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What's love got to do with it? Homogamy and dyadic approaches to understanding marital instability

Author

Listed:
  • Rebecca Kippen
  • Bruce Chapman
  • Peng Yu

Abstract

The determinants of marital instability is an important area of research for demography, sociology and economics, with a host of public policy outcomes being significantly affected by family breakdown. This paper improves our understanding of the issue through the use of rich longitudinal data and the application of advanced research approaches. In both method and data terms our approach represents a significant advance in this research area. Using data from waves 1–7 of HILDA, 2,482 married couples—where both partners are respondents in the first wave—are traced over six years to identify factors associated with marital instability. The data are analysed dyadically; that is, the characteristics of both partners in each couple are considered in tandem. This allows assessment of whether marriages between partners with similar characteristics (homogamy) are more likely to last than are marriages between dissimilar partners, or whether particular characteristics of wives or husbands—independent of their partners’—are more strongly associated with marital stability. A Cox proportional hazards model with time-varying covariates is used to assess the association of characteristics with marital separation. We find the following factors are associated with higher risk of marital separation: spousal differences in age, education, preference for a(nother) child, and drinking and smoking behaviours; dissatisfaction with the relationship; low household income; husband’s unemployment and perceived financial stress; young age at marriage; separation of parents; second-plus marriage; and resident children born before marriage.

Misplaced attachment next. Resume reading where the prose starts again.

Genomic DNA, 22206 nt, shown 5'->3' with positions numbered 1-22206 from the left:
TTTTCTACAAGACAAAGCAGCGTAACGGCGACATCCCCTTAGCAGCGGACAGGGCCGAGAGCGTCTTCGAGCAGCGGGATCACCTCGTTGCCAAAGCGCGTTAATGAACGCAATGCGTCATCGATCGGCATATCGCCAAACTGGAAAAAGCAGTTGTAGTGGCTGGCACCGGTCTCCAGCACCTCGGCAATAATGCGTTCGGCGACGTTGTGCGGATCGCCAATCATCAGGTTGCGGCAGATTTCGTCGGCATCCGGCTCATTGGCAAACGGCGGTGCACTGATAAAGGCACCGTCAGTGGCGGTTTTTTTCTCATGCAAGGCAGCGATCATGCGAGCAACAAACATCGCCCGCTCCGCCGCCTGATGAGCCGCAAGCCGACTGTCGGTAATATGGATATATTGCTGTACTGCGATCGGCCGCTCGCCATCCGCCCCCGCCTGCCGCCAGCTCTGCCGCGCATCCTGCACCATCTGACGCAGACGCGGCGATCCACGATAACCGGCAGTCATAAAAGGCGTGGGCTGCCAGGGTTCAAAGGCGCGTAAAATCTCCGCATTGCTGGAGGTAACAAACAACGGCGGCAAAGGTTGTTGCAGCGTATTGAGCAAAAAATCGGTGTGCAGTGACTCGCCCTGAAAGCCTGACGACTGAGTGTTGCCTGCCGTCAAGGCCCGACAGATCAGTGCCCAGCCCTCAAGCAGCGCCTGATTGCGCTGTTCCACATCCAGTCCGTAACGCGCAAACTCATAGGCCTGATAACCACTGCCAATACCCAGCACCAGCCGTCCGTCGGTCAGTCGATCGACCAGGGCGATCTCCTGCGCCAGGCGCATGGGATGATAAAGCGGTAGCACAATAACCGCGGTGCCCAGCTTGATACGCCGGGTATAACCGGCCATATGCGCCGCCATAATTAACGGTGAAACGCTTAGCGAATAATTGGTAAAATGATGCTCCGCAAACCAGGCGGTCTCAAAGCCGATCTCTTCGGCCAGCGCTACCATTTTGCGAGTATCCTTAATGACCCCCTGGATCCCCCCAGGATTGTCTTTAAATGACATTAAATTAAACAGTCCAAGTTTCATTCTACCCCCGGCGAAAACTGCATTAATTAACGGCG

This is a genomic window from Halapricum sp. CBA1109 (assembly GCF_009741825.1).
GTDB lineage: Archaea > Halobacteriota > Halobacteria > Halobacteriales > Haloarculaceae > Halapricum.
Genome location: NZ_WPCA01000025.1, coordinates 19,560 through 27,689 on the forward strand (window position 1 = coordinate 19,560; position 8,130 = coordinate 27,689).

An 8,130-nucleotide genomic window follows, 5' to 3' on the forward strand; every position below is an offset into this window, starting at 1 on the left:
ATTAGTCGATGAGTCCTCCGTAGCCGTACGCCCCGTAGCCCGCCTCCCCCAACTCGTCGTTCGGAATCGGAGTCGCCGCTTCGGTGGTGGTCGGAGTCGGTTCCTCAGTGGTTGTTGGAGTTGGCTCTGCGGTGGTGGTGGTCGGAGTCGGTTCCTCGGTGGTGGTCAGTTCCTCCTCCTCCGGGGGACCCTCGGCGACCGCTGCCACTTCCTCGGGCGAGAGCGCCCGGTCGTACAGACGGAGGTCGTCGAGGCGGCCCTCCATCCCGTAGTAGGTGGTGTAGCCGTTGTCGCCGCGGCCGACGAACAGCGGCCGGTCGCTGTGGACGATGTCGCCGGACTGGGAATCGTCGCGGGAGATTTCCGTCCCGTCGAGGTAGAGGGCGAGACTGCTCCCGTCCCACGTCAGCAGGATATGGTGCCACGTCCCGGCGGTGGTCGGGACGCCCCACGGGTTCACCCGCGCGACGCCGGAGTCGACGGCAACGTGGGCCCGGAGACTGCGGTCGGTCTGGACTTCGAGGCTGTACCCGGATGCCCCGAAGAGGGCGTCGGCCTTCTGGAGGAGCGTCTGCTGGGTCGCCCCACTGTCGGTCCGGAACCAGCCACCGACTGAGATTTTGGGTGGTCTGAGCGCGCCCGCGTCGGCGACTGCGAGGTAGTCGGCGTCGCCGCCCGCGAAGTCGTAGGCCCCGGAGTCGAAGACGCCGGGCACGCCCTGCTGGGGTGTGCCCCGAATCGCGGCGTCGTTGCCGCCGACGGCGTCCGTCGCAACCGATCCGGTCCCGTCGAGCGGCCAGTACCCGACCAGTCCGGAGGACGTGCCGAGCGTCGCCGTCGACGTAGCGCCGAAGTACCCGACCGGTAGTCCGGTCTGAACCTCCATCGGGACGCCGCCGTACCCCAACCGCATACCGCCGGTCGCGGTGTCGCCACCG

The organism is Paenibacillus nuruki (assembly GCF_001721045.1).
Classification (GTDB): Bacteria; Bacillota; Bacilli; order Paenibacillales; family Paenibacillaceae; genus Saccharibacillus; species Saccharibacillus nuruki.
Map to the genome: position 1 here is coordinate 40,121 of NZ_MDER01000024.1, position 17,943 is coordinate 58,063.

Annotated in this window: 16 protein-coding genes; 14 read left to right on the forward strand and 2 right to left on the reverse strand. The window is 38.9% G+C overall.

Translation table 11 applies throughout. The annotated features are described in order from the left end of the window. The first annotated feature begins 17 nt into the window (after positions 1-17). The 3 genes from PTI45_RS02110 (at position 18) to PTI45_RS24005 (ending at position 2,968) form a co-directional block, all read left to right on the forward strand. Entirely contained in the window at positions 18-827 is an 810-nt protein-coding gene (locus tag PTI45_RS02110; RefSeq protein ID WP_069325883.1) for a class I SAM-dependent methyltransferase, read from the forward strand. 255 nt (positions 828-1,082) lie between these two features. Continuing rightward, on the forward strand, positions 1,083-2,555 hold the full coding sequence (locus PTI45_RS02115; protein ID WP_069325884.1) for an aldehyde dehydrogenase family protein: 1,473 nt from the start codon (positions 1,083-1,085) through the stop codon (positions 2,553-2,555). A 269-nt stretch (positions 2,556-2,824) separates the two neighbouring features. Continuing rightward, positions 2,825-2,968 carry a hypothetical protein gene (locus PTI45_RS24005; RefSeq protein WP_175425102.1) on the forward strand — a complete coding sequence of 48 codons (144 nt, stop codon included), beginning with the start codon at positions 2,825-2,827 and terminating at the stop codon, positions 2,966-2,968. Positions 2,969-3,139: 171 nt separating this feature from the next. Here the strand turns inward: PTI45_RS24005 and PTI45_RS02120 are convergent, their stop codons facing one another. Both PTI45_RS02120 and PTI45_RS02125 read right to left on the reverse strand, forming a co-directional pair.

Suggested Citation

  • Rebecca Kippen & Bruce Chapman & Peng Yu, 2010. "What's love got to do with it? Homogamy and dyadic approaches to understanding marital instability," CEPR Discussion Papers 631, Centre for Economic Policy Research, Research School of Economics, Australian National University.
  • Handle: RePEc:auu:dpaper:631
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    File URL: https://www.cbe.anu.edu.au/researchpapers/cepr/DP631.pdf
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    References listed on IDEAS

    as
    1. Smith, Ian, 1997. "Explaining the Growth of Divorce in Great Britain," Scottish Journal of Political Economy, Scottish Economic Society, vol. 44(5), pages 519-544, November.
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    3. Torkild Lyngstad, 2004. "The impact of parent's and spouses' education on divorce rates in Norway," Demographic Research, Max Planck Institute for Demographic Research, Rostock, Germany, vol. 10(5), pages 121-142, April.
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    5. Jensen, Peter & Smith, Nina, 1990. "Unemployment and Marital Dissolution," Journal of Population Economics, Springer;European Society for Population Economics, vol. 3(3), pages 215-229, October.
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    7. Weiss, Yoram & Willis, Robert J, 1997. "Match Quality, New Information, and Marital Dissolution," Journal of Labor Economics, University of Chicago Press, vol. 15(1), pages 293-329, January.
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    10. Matthew Gray & Bruce Chapman, 2007. "Relationship break-down and the economic welfare of Australian mothers and their children," Australian Journal of Labour Economics (AJLE), Bankwest Curtin Economics Centre (BCEC), Curtin Business School, vol. 10(4), pages 253-277, December.
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    More about this item

    Keywords

    marriage; marital separation; divorce; Australia; dyadic; homogamy;

    JEL classification:

    • J10 - Labor and Demographic Economics - - Demographic Economics - - - General
    • J12 - Labor and Demographic Economics - - Demographic Economics - - - Marriage; Marital Dissolution; Family Structure
    • R20 - Urban, Rural, Regional, Real Estate, and Transportation Economics - - Household Analysis - - - General

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